Learning to do business in China

Students aiming for a successful business career know that today’s business graduates need an excellent knowledge of global markets. It’s especially useful to know one in particular: China – the world’s fastest-growing consumer market.

That’s why many international students – particularly those from Europe and the Americas – choose Macquarie for the insights the University offers into China and other Asian countries.

Macquarie’s International Study Tour unit is one example of how a globally focused curriculum and practical learning experiences take Macquarie students beyond the classroom into the real world of international business.

The unit gives undergraduate students the chance to learn about business operations in a foreign market through a series of seminars culminating in a two-week study tour. This year’s tour to China was hosted by academics from Macquarie’s China Business Research Network research cluster.

More than 40 students applied to participate in the tour, with the final group comprising 27 students from a variety of study areas including marketing, international business, demography and law.

The group met with senior executives at 16 companies in Shanghai, Suzhou and Beijing, including Qantas, Huawei and Chinese web giant Baidu. They also met with representatives of official government agencies including the Australian Trade Commission, as well as enjoying guided tours of important cultural sites.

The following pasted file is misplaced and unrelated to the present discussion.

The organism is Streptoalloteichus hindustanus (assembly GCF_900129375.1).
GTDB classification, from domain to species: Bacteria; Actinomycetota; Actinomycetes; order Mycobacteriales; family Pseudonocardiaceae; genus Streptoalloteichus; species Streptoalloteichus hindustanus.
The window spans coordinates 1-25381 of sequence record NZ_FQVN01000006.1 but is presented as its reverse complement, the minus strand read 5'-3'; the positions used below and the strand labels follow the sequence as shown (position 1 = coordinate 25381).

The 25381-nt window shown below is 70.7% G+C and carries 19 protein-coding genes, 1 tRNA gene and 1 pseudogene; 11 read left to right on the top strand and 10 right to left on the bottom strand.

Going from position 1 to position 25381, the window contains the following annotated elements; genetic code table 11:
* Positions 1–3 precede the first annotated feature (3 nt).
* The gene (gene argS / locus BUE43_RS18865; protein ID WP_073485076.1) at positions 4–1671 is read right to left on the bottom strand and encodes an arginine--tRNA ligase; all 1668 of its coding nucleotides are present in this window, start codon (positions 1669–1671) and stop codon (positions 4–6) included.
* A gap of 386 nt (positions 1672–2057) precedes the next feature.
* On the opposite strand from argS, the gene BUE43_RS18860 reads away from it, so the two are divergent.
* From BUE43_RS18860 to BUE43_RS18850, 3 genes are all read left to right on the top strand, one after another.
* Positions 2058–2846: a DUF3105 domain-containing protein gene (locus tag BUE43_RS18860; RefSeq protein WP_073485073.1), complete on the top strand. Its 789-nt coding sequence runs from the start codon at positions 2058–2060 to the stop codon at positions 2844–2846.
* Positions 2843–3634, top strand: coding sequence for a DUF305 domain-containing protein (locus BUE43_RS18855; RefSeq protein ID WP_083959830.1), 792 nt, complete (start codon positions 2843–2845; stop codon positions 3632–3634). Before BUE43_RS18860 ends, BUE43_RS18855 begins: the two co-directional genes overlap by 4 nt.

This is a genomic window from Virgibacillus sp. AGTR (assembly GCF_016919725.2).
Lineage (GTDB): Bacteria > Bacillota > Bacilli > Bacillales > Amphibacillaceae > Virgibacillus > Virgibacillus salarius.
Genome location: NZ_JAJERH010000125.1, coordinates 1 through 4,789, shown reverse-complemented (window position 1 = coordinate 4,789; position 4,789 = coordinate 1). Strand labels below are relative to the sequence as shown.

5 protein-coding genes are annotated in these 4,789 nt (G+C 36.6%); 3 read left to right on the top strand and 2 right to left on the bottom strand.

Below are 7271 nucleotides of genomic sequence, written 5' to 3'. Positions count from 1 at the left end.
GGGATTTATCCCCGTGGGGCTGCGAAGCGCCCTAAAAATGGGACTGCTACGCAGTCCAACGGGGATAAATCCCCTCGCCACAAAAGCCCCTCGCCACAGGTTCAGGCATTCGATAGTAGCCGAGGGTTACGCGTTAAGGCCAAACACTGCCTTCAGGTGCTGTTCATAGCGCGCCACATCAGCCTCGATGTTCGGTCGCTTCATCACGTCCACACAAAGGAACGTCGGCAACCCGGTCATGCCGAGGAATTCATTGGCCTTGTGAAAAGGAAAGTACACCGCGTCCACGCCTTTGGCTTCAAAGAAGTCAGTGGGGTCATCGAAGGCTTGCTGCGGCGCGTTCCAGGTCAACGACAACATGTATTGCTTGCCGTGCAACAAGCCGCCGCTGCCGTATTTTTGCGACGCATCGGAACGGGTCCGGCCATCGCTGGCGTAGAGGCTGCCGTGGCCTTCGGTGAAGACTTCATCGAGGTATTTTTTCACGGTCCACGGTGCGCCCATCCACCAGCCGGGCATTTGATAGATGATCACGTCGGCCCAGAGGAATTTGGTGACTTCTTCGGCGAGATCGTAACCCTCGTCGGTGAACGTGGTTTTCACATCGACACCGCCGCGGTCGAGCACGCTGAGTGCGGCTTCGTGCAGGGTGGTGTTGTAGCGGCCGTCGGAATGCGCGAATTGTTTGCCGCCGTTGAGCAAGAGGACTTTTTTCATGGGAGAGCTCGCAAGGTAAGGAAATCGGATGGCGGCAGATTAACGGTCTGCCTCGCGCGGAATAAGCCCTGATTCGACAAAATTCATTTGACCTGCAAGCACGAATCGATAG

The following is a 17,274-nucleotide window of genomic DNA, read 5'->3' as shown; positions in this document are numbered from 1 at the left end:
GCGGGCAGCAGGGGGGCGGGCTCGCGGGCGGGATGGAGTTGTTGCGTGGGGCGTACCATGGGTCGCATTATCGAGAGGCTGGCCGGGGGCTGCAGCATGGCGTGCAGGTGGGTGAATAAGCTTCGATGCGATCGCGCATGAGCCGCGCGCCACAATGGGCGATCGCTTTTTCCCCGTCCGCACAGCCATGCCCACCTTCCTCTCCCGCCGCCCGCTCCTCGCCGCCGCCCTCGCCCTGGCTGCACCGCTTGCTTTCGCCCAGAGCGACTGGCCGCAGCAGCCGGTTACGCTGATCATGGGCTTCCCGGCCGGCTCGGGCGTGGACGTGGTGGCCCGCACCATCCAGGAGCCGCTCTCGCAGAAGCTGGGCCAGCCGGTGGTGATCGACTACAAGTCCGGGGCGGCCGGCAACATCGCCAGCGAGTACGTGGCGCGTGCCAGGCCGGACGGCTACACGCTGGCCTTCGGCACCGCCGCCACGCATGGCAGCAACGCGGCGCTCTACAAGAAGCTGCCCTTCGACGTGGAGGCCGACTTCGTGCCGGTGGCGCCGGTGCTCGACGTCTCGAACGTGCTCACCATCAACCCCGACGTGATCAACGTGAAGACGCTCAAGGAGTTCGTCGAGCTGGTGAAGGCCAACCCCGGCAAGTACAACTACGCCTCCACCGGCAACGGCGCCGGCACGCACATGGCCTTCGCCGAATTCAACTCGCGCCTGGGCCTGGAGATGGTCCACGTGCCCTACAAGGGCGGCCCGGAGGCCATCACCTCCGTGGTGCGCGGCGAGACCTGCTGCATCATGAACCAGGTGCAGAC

Unit coordinator and tour host Dr Yimin (Stephanie) Huang says it’s important for students to have an in-depth understanding of the political, economic and cultural environment in China if they plan on doing business there.

“China is a closely pursued market with a lot of new opportunities for business and personal career development,” Dr Huang notes. “But it’s also a very unique business environment, which can be challenging.”

“Macquarie staff who are active in research relating to China can offer students a better understanding of the various aspects of doing business there, including consumer behaviours and demographic changes in the country.”

“On top of this, our tour visits to companies allow students to experience the real China and understand how it has grown while the rest of the world has been in economic downturn,” she adds.

“It’s something that’s not easily learned in a classroom, which is why we like to deliver these kinds of unique learning experiences to Macquarie students.”

The International Study Tour unit is one of many units available to undergraduate students at Macquarie that are focused on learning through hands-on practical experiences. Others include Business Project, International Studies Internship, Public Relations Practice and Engineering Industry Experience.